Thus the First Amendment prohibits the Fed. Govt from establishing a church, but it did not prevent the States from doing so. It prohibited Federal regulation of “guns” but it did not prevent the States from doing so. Marriage was never considered a Federal matter of any kind. But then virtually 100% of the population would have agreed on what the meaning of the word was, and it was based on the Common Law. And ironically, their definition did not preclude interracial marriages. That Govt Imposed barrier was constructed much later.

          I also want to point out that as the article alludes, Libertarians share certain “values” or at least “policy ideas” with “Liberals and/or Progressives”. The emphasis on Individual freedom and liberty is one. The difference is that the modern Liberal/Progressive is not consistent in their stated principle. You should be free to have sex with a goat, but not to use your own income as you see fit. You should be free to use the men’s bathroom if you feel like a man today, but you cannot decide how to use your property for your own benefit. And heaven forbid that you might want to exclude any particular person from your business. You see they are free to associate with whomever they want, but you are not.

          You are not really free to find your own meaning of life, you must adhere to their view. That is in essence the Progressive view. It is also the view of most “Conservatives”. Both want others to conform to some standard they believe critical for some reason. Neither can allow people to simply decide for themselves how to live their life, as long as they do not impose their will upon others.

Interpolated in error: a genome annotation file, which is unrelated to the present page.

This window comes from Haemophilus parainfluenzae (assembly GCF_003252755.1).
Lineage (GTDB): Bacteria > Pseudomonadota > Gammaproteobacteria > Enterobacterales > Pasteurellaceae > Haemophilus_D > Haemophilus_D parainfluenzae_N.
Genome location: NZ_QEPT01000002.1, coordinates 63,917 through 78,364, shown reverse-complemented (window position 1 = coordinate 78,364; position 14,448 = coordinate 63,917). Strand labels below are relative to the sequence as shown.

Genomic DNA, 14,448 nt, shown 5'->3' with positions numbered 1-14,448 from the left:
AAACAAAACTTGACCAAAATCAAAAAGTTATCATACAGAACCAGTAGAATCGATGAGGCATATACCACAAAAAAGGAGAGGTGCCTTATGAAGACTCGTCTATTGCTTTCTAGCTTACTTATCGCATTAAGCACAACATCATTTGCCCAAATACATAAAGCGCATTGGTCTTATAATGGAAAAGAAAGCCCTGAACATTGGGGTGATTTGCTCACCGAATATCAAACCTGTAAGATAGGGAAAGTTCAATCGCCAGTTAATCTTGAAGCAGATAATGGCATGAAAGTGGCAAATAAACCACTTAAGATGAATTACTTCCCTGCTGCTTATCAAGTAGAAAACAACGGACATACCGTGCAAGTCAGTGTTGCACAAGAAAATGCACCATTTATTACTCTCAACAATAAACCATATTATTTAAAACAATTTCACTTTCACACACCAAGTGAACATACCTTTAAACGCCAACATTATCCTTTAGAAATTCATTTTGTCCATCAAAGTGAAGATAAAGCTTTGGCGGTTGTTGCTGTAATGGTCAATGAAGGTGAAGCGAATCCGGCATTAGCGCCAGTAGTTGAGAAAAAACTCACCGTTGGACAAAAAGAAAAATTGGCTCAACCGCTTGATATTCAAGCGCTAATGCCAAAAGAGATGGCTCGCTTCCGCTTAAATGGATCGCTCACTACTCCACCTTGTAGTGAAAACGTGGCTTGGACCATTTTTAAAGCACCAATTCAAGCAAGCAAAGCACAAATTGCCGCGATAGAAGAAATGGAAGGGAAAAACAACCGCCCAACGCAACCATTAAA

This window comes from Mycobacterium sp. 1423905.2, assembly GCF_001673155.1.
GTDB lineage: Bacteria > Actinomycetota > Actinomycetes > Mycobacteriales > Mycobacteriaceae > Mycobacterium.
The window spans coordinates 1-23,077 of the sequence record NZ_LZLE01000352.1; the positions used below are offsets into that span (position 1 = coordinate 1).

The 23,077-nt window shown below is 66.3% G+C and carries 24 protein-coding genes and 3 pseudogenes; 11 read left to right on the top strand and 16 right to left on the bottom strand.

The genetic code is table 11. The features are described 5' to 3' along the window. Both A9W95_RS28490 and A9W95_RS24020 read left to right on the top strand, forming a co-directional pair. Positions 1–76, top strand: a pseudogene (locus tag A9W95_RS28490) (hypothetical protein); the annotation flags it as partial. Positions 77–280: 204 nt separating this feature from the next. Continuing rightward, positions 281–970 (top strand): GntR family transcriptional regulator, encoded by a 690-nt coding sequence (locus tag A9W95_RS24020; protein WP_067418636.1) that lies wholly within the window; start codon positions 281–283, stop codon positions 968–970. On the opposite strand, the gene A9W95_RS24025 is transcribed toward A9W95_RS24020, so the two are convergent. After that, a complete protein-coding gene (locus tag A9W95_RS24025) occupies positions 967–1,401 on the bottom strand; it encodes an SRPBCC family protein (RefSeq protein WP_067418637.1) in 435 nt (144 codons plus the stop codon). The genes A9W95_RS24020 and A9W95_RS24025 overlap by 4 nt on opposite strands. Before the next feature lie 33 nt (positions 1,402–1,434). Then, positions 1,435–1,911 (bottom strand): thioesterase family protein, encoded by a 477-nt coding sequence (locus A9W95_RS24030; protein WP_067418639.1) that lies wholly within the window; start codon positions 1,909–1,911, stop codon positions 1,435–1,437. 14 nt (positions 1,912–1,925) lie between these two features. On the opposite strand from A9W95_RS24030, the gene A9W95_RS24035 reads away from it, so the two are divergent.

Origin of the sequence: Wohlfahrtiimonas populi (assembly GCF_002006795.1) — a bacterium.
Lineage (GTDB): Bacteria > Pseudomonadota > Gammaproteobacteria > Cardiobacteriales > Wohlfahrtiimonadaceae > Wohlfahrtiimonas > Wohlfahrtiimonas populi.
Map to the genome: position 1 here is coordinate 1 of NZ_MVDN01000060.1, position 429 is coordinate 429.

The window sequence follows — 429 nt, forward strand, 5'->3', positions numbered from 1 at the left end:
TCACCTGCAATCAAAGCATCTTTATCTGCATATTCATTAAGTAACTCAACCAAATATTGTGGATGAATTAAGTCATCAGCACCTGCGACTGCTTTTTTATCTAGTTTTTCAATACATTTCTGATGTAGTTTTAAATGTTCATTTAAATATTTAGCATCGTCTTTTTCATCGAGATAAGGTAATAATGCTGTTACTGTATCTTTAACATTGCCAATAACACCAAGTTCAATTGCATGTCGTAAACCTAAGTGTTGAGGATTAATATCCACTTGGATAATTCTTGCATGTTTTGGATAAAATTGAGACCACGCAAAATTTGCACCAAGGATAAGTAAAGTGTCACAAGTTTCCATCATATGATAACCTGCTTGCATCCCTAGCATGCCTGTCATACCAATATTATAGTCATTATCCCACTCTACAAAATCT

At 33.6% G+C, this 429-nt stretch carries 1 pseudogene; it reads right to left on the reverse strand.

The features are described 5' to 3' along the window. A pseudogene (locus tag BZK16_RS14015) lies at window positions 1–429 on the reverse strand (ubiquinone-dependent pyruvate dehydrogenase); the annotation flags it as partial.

I’ve spewed a lot there, hope some of it helps. Feel free to ask more questions if you want.

  6. Don’t know why this surprises me-at this point it shouldn’t-but it certainly points to population control and economics being the real reason for abortion.


  7. Well isn’t this interesting-I can already see a problem between the unions and the environmentalist-and I personally think there will be some major problems between the feminist and the LGBT. Suspect there will be problems between the individual letters in the LGBT too.


    • Liberal’s will learn that multiculturalism will not work. They keep adding to all numbers of cultures and one day they will begin to conflict in a big way. I’m glad I live in the country, this will be a mess one day.

  8. Just A Citizen says: